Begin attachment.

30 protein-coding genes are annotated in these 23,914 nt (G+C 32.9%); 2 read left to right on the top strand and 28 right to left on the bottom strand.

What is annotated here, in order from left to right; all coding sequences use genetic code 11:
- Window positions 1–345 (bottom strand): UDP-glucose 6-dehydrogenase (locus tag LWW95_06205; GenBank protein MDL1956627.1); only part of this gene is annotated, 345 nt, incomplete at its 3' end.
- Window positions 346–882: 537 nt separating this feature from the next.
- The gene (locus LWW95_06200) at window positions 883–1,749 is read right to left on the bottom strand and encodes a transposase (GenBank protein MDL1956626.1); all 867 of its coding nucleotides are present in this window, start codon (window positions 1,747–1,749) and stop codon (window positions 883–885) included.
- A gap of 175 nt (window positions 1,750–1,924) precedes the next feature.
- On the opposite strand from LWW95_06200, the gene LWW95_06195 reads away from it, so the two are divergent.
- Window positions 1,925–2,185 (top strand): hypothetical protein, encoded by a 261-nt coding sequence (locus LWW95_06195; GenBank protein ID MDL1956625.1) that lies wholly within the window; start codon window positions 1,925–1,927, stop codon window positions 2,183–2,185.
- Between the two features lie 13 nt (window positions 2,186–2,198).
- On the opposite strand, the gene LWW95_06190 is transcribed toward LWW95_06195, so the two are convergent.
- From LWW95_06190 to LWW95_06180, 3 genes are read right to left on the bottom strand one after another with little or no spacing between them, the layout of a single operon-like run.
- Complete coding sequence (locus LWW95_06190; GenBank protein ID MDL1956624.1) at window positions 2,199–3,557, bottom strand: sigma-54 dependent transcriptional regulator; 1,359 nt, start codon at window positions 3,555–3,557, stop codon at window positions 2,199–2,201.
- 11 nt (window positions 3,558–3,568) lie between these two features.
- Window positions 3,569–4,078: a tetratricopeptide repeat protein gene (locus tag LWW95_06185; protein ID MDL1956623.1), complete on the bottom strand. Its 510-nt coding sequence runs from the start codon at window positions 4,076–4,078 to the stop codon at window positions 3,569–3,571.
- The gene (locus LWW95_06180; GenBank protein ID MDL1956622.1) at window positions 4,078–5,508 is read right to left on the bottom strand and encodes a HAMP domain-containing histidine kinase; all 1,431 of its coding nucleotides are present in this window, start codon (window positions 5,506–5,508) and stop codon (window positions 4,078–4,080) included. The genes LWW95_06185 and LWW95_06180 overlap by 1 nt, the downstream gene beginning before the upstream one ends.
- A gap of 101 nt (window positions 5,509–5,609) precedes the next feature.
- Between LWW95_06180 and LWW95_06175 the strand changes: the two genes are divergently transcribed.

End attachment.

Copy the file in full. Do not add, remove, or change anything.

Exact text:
30 protein-coding genes are annotated in these 23,914 nt (G+C 32.9%); 2 read left to right on the top strand and 28 right to left on the bottom strand.

What is annotated here, in order from left to right; all coding sequences use genetic code 11:
- Window positions 1–345 (bottom strand): UDP-glucose 6-dehydrogenase (locus tag LWW95_06205; GenBank protein MDL1956627.1); only part of this gene is annotated, 345 nt, incomplete at its 3' end.
- Window positions 346–882: 537 nt separating this feature from the next.
- The gene (locus LWW95_06200) at window positions 883–1,749 is read right to left on the bottom strand and encodes a transposase (GenBank protein MDL1956626.1); all 867 of its coding nucleotides are present in this window, start codon (window positions 1,747–1,749) and stop codon (window positions 883–885) included.
- A gap of 175 nt (window positions 1,750–1,924) precedes the next feature.
- On the opposite strand from LWW95_06200, the gene LWW95_06195 reads away from it, so the two are divergent.
- Window positions 1,925–2,185 (top strand): hypothetical protein, encoded by a 261-nt coding sequence (locus LWW95_06195; GenBank protein ID MDL1956625.1) that lies wholly within the window; start codon window positions 1,925–1,927, stop codon window positions 2,183–2,185.
- Between the two features lie 13 nt (window positions 2,186–2,198).
- On the opposite strand, the gene LWW95_06190 is transcribed toward LWW95_06195, so the two are convergent.
- From LWW95_06190 to LWW95_06180, 3 genes are read right to left on the bottom strand one after another with little or no spacing between them, the layout of a single operon-like run.
- Complete coding sequence (locus LWW95_06190; GenBank protein ID MDL1956624.1) at window positions 2,199–3,557, bottom strand: sigma-54 dependent transcriptional regulator; 1,359 nt, start codon at window positions 3,555–3,557, stop codon at window positions 2,199–2,201.
- 11 nt (window positions 3,558–3,568) lie between these two features.
- Window positions 3,569–4,078: a tetratricopeptide repeat protein gene (locus tag LWW95_06185; protein ID MDL1956623.1), complete on the bottom strand. Its 510-nt coding sequence runs from the start codon at window positions 4,076–4,078 to the stop codon at window positions 3,569–3,571.
- The gene (locus LWW95_06180; GenBank protein ID MDL1956622.1) at window positions 4,078–5,508 is read right to left on the bottom strand and encodes a HAMP domain-containing histidine kinase; all 1,431 of its coding nucleotides are present in this window, start codon (window positions 5,506–5,508) and stop codon (window positions 4,078–4,080) included. The genes LWW95_06185 and LWW95_06180 overlap by 1 nt, the downstream gene beginning before the upstream one ends.
- A gap of 101 nt (window positions 5,509–5,609) precedes the next feature.
- Between LWW95_06180 and LWW95_06175 the strand changes: the two genes are divergently transcribed.